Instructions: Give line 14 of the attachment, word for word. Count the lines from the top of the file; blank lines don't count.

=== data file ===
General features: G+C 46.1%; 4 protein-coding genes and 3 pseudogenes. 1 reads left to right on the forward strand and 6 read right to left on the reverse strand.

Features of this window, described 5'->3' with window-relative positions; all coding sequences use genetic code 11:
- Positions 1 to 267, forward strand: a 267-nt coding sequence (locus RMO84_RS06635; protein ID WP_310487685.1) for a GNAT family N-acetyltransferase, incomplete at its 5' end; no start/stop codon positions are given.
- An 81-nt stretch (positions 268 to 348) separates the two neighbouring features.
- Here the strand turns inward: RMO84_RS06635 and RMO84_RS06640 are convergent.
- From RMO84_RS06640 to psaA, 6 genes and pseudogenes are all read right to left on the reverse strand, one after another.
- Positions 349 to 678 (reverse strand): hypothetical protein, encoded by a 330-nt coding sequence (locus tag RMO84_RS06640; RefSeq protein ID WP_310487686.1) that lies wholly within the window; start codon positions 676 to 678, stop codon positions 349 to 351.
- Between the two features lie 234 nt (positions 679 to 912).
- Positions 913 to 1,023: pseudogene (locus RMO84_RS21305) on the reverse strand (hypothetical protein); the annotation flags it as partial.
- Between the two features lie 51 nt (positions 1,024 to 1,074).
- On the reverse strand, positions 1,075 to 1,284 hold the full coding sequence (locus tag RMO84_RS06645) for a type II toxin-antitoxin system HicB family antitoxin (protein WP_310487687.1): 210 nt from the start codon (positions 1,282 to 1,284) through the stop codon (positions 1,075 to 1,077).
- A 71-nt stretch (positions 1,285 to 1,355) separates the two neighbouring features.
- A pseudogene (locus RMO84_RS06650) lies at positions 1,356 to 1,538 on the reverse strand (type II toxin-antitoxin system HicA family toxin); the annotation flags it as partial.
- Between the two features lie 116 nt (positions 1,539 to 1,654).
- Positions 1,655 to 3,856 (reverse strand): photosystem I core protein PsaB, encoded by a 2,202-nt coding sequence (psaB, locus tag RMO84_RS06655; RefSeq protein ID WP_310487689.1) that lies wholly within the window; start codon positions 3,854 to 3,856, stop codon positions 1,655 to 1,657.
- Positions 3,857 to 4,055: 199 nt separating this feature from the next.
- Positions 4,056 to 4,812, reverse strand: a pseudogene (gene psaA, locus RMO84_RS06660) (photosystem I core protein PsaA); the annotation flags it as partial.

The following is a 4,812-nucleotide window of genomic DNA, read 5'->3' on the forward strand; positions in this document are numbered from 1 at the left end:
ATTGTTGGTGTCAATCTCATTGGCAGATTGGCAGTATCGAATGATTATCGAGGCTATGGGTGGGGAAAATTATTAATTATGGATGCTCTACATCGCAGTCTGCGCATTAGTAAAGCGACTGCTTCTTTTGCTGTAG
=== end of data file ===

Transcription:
- Between the two features lie 116 nt (positions 1,539 to 1,654).